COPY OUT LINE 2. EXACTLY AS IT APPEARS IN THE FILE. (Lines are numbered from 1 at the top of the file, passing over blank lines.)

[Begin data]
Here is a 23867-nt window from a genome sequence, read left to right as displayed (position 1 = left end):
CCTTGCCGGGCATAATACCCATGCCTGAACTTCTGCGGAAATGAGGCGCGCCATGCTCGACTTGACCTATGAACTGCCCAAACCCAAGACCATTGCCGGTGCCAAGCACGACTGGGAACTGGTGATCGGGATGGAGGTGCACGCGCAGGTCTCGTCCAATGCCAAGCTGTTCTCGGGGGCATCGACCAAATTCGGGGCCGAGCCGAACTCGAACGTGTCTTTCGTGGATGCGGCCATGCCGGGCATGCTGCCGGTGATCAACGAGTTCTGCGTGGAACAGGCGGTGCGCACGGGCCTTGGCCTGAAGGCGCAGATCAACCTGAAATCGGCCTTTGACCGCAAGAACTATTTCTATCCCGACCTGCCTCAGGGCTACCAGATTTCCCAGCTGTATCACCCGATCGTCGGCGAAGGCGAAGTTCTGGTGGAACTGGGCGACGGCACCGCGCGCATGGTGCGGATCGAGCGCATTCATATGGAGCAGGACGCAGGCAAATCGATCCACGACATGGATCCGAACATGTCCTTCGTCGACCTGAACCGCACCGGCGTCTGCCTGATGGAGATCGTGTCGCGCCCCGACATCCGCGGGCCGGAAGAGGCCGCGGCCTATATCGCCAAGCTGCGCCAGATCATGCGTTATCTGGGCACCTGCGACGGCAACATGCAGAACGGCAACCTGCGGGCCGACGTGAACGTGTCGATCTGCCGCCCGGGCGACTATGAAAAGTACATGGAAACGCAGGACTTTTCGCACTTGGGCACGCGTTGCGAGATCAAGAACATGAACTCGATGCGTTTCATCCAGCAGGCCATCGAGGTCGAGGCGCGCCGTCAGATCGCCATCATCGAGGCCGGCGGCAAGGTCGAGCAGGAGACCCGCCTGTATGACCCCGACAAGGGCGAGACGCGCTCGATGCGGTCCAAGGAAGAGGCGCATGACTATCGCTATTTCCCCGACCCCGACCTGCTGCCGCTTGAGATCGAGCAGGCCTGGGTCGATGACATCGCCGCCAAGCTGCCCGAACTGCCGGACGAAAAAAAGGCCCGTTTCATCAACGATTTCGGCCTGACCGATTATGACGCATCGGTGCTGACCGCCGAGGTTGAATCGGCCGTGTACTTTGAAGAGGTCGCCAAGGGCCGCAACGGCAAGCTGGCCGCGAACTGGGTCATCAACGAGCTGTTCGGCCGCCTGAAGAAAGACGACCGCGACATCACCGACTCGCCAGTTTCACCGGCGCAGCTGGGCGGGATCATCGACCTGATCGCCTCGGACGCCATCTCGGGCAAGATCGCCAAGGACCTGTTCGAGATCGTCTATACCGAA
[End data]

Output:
CCTTGCCGGGCATAATACCCATGCCTGAACTTCTGCGGAAATGAGGCGCGCCATGCTCGACTTGACCTATGAACTGCCCAAACCCAAGACCATTGCCGGTGCCAAGCACGACTGGGAACTGGTGATCGGGATGGAGGTGCACGCGCAGGTCTCGTCCAATGCCAAGCTGTTCTCGGGGGCATCGACCAAATTCGGGGCCGAGCCGAACTCGAACGTGTCTTTCGTGGATGCGGCCATGCCGGGCATGCTGCCGGTGATCAACGAGTTCTGCGTGGAACAGGCGGTGCGCACGGGCCTTGGCCTGAAGGCGCAGATCAACCTGAAATCGGCCTTTGACCGCAAGAACTATTTCTATCCCGACCTGCCTCAGGGCTACCAGATTTCCCAGCTGTATCACCCGATCGTCGGCGAAGGCGAAGTTCTGGTGGAACTGGGCGACGGCACCGCGCGCATGGTGCGGATCGAGCGCATTCATATGGAGCAGGACGCAGGCAAATCGATCCACGACATGGATCCGAACATGTCCTTCGTCGACCTGAACCGCACCGGCGTCTGCCTGATGGAGATCGTGTCGCGCCCCGACATCCGCGGGCCGGAAGAGGCCGCGGCCTATATCGCCAAGCTGCGCCAGATCATGCGTTATCTGGGCACCTGCGACGGCAACATGCAGAACGGCAACCTGCGGGCCGACGTGAACGTGTCGATCTGCCGCCCGGGCGACTATGAAAAGTACATGGAAACGCAGGACTTTTCGCACTTGGGCACGCGTTGCGAGATCAAGAACATGAACTCGATGCGTTTCATCCAGCAGGCCATCGAGGTCGAGGCGCGCCGTCAGATCGCCATCATCGAGGCCGGCGGCAAGGTCGAGCAGGAGACCCGCCTGTATGACCCCGACAAGGGCGAGACGCGCTCGATGCGGTCCAAGGAAGAGGCGCATGACTATCGCTATTTCCCCGACCCCGACCTGCTGCCGCTTGAGATCGAGCAGGCCTGGGTCGATGACATCGCCGCCAAGCTGCCCGAACTGCCGGACGAAAAAAAGGCCCGTTTCATCAACGATTTCGGCCTGACCGATTATGACGCATCGGTGCTGACCGCCGAGGTTGAATCGGCCGTGTACTTTGAAGAGGTCGCCAAGGGCCGCAACGGCAAGCTGGCCGCGAACTGGGTCATCAACGAGCTGTTCGGCCGCCTGAAGAAAGACGACCGCGACATCACCGACTCGCCAGTTTCACCGGCGCAGCTGGGCGGGATCATCGACCTGATCGCCTCGGACGCCATCTCGGGCAAGATCGCCAAGGACCTGTTCGAGATCGTCTATACCGAA